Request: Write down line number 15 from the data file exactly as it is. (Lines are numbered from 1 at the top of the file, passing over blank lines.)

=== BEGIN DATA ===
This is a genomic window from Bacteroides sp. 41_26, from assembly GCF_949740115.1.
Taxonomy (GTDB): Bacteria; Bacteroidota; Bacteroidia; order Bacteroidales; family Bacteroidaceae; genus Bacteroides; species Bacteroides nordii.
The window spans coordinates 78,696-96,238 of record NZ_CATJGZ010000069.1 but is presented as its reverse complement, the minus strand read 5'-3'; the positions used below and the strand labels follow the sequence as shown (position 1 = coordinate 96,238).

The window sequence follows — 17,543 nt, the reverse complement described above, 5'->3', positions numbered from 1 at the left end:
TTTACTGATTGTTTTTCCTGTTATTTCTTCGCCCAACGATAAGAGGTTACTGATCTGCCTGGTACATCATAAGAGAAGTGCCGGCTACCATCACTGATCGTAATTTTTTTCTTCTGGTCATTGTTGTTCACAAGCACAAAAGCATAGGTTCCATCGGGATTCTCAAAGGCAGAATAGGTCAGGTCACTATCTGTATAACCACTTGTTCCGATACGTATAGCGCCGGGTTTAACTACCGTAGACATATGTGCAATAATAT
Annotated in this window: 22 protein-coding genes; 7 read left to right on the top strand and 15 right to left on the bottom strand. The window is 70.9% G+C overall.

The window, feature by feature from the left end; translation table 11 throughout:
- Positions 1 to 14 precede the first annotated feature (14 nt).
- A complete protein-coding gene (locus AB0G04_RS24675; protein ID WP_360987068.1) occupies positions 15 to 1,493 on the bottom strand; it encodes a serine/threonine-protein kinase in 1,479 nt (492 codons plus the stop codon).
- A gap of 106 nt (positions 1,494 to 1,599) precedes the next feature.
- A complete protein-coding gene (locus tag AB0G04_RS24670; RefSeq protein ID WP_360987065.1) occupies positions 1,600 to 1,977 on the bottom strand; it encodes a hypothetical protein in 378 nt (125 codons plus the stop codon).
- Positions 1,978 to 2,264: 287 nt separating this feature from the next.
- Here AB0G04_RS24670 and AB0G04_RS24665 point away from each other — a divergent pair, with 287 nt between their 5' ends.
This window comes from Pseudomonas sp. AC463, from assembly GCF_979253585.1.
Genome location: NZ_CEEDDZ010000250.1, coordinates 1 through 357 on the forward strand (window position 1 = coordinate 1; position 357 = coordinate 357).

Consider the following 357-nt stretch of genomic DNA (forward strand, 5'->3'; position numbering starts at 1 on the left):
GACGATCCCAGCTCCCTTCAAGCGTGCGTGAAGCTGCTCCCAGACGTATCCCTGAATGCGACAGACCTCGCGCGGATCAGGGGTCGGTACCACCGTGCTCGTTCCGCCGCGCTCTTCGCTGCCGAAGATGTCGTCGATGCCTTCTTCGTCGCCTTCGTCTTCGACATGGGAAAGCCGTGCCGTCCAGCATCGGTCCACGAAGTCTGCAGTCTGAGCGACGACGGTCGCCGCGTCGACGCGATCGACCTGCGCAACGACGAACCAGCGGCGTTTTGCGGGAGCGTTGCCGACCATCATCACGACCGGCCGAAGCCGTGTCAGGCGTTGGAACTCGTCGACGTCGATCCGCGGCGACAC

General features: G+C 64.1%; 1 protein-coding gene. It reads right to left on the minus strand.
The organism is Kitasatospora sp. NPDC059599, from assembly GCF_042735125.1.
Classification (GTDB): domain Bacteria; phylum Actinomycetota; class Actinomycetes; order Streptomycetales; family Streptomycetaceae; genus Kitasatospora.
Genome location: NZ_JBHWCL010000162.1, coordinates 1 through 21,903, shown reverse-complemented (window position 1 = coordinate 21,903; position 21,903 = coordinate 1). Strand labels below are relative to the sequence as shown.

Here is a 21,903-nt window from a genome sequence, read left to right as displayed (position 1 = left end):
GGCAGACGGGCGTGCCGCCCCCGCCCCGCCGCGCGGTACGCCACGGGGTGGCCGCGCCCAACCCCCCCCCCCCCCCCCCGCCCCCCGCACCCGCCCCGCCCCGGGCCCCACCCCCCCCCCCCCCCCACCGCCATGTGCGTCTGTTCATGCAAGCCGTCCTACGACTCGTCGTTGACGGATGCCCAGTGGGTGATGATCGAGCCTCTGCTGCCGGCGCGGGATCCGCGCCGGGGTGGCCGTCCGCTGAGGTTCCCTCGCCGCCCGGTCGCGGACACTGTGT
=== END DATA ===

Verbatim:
Genome location: NZ_CEEDDZ010000250.1, coordinates 1 through 357 on the forward strand (window position 1 = coordinate 1; position 357 = coordinate 357).